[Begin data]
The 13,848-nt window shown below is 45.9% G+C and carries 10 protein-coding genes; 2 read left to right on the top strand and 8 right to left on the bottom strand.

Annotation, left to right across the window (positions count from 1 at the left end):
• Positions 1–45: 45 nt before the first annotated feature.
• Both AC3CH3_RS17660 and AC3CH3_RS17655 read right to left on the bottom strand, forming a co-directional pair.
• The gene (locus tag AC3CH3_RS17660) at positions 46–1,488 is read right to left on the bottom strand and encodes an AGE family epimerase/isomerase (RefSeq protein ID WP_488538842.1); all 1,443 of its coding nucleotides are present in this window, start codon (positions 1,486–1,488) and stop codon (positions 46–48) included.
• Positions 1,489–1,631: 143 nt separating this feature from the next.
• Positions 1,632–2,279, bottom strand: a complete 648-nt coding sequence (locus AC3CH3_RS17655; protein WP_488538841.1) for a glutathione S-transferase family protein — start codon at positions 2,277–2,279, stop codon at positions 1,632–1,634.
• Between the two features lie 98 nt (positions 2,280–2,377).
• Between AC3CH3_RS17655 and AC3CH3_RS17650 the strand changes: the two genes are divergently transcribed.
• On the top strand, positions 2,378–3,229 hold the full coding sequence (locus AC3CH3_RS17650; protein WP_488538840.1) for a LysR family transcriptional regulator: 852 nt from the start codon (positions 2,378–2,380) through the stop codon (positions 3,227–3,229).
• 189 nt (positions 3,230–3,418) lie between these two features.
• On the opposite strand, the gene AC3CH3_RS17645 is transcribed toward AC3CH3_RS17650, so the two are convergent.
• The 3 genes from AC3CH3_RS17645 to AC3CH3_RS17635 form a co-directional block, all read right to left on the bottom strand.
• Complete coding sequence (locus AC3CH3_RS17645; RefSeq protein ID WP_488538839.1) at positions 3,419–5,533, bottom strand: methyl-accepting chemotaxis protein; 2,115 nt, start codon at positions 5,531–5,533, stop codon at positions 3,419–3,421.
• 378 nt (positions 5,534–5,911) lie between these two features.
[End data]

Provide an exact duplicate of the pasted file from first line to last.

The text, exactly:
The 13,848-nt window shown below is 45.9% G+C and carries 10 protein-coding genes; 2 read left to right on the top strand and 8 right to left on the bottom strand.

Annotation, left to right across the window (positions count from 1 at the left end):
• Positions 1–45: 45 nt before the first annotated feature.
• Both AC3CH3_RS17660 and AC3CH3_RS17655 read right to left on the bottom strand, forming a co-directional pair.
• The gene (locus tag AC3CH3_RS17660) at positions 46–1,488 is read right to left on the bottom strand and encodes an AGE family epimerase/isomerase (RefSeq protein ID WP_488538842.1); all 1,443 of its coding nucleotides are present in this window, start codon (positions 1,486–1,488) and stop codon (positions 46–48) included.
• Positions 1,489–1,631: 143 nt separating this feature from the next.
• Positions 1,632–2,279, bottom strand: a complete 648-nt coding sequence (locus AC3CH3_RS17655; protein WP_488538841.1) for a glutathione S-transferase family protein — start codon at positions 2,277–2,279, stop codon at positions 1,632–1,634.
• Between the two features lie 98 nt (positions 2,280–2,377).
• Between AC3CH3_RS17655 and AC3CH3_RS17650 the strand changes: the two genes are divergently transcribed.
• On the top strand, positions 2,378–3,229 hold the full coding sequence (locus AC3CH3_RS17650; protein WP_488538840.1) for a LysR family transcriptional regulator: 852 nt from the start codon (positions 2,378–2,380) through the stop codon (positions 3,227–3,229).
• 189 nt (positions 3,230–3,418) lie between these two features.
• On the opposite strand, the gene AC3CH3_RS17645 is transcribed toward AC3CH3_RS17650, so the two are convergent.
• The 3 genes from AC3CH3_RS17645 to AC3CH3_RS17635 form a co-directional block, all read right to left on the bottom strand.
• Complete coding sequence (locus AC3CH3_RS17645; RefSeq protein ID WP_488538839.1) at positions 3,419–5,533, bottom strand: methyl-accepting chemotaxis protein; 2,115 nt, start codon at positions 5,531–5,533, stop codon at positions 3,419–3,421.
• 378 nt (positions 5,534–5,911) lie between these two features.